The boys’ prayers were finally answered Monday early afternoon, when they were found on a forest service road by a Molalla resident, approximately seven miles from the truck’s location. Jackson and Bradley see it as divine intervention.

“It was exciting because he was stopping for us,” Bradley said.

After explaining their circumstances, the driver agreed to give the boys a ride.

“It was nice to take off my pack. It was nice to sit down in a comfortable chair,” Jackson said.

From the good Samaritan’s home, his wife called ahead to the sheriff’s office, stating her husband had found the missing teens. The word soon traveled fast to friends and family, though police cautioned that the call seemed “hokey” and might not be true. But 20 minutes later, the story was confirmed.

“We all just sighed a big breath of relief,” Katie Nelson said.

Jackson and Bradley got their first glimpse of how many people were out looking for them when they approached base camp.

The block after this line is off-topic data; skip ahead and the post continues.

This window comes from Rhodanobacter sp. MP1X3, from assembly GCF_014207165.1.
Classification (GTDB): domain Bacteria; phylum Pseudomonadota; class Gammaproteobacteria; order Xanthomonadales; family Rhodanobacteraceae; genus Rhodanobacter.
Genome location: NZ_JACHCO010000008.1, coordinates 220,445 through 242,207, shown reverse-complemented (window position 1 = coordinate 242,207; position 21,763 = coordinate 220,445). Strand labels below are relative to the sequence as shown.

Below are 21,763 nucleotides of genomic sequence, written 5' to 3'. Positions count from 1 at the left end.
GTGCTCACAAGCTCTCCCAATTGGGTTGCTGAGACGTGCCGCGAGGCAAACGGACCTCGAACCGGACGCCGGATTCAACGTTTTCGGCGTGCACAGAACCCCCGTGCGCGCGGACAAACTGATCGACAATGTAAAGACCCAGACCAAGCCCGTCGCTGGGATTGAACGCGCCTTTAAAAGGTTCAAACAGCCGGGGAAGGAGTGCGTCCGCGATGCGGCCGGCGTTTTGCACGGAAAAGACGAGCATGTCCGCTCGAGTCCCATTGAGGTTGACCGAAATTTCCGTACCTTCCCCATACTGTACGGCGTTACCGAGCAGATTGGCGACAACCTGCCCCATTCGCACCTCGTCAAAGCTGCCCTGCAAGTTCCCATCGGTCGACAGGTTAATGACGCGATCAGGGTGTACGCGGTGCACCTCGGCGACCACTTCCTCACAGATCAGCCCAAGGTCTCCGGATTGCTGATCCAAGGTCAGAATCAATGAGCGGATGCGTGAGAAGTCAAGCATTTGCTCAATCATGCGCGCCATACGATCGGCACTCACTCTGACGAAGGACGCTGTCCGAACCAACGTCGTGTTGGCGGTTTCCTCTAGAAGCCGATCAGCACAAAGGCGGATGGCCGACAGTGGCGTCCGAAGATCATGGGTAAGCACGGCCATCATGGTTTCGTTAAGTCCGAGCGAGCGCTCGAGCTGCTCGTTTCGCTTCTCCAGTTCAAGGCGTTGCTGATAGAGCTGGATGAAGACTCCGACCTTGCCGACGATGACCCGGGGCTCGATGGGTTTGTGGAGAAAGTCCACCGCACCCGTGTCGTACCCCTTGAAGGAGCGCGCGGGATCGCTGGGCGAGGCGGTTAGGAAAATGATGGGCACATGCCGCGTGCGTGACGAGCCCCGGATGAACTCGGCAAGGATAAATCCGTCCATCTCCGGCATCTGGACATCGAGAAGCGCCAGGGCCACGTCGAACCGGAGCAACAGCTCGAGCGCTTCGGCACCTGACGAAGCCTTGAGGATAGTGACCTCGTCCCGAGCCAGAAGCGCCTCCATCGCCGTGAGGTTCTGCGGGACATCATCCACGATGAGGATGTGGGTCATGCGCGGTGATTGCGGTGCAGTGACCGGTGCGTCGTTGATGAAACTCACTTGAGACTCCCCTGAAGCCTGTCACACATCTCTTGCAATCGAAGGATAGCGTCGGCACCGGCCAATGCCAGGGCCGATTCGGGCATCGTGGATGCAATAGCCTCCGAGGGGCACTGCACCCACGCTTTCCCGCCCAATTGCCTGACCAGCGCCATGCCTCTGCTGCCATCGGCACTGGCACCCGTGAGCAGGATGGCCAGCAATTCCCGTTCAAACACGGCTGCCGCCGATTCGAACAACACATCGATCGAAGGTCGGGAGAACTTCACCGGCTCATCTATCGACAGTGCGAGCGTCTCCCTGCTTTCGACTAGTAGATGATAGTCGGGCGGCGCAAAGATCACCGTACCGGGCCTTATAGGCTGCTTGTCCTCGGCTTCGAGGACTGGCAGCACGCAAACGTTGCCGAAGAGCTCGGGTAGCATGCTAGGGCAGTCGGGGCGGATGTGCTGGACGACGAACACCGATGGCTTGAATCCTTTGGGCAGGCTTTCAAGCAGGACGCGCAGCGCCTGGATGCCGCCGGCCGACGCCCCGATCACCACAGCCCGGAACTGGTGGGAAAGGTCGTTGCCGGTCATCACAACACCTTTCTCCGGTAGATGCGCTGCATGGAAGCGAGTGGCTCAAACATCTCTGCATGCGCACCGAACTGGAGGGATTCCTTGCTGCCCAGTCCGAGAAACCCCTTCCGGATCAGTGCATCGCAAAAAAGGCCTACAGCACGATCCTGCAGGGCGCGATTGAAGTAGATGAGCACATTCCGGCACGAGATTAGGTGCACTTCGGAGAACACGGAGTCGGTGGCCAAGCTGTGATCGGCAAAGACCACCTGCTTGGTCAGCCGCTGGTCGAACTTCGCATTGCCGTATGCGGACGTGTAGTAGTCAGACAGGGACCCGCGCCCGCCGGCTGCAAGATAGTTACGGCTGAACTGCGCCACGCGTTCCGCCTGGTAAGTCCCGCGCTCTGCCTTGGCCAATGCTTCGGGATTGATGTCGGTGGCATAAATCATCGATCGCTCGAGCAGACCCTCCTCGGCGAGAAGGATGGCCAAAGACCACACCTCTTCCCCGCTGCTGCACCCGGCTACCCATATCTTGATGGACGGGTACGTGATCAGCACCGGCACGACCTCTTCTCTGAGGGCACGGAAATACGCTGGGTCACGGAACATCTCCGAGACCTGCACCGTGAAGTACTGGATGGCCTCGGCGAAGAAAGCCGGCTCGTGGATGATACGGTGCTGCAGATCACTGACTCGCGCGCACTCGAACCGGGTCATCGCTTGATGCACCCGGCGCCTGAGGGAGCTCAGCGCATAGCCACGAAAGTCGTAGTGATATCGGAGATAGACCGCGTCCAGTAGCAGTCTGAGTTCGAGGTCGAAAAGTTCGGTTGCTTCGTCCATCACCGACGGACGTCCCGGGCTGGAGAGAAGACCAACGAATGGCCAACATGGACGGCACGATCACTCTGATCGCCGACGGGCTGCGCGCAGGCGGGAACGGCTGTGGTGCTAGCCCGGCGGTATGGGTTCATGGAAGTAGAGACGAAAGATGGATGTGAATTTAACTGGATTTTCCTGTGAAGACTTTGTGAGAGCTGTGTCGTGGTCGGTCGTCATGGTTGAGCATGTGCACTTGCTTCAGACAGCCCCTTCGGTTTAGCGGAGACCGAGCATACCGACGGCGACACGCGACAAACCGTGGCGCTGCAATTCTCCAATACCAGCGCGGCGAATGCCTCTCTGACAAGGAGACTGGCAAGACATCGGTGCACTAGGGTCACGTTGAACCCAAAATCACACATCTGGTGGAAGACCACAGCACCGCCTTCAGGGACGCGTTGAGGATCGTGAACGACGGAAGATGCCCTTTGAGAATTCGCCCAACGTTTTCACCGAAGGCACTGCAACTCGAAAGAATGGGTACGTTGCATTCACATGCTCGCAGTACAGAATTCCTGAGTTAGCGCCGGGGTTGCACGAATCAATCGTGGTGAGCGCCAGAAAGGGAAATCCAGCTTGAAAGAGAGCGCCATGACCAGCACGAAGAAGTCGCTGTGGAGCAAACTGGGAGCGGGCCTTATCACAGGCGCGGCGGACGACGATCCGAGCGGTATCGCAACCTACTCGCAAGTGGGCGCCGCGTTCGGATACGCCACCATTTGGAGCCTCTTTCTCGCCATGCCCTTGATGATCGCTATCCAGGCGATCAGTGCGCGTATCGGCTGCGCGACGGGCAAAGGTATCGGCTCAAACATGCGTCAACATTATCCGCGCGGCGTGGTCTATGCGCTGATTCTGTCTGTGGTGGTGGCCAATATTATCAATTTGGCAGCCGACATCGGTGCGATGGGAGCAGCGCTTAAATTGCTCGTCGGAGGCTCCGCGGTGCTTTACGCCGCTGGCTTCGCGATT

“It was overwhelming for me,” Jackson said.

Bradley said he was filled with love and gratitude for all the people who were willing to help search for them.

“I want to thank everyone who went up and helped us and prayed for us,” Jackson said. “I know we felt them.”


Now a week after their ordeal, the Nelsons and Chandlers are still piecing together what happened, where the teens walked and what they went through. Though neither boy was injured, they did suffer some exposure in the cold and were very sore. Jackson lost 15 pounds in the 48 hours.

After studying maps and where the search crews scoured, they realized the search extended to the west, but the boys had gone east, where not a single search party looked.

“They went completely the other direction,” Tim Chandler said of the teens, adding that in a few weeks they want to go back and revisit the area.

Both families are grateful for all of the volunteers and search and rescue parties who gave up their time to look for Jackson and Bradley.

“It’s amazing the goodwill that’s out there,” Jennifer Chandler said. “It’s so amazing people are willing to give freely. There is a lot of good out there.”

“We hope we never have the opportunity to repay the favor, but we will certainly be willing and eager to,” Tim Chandler said.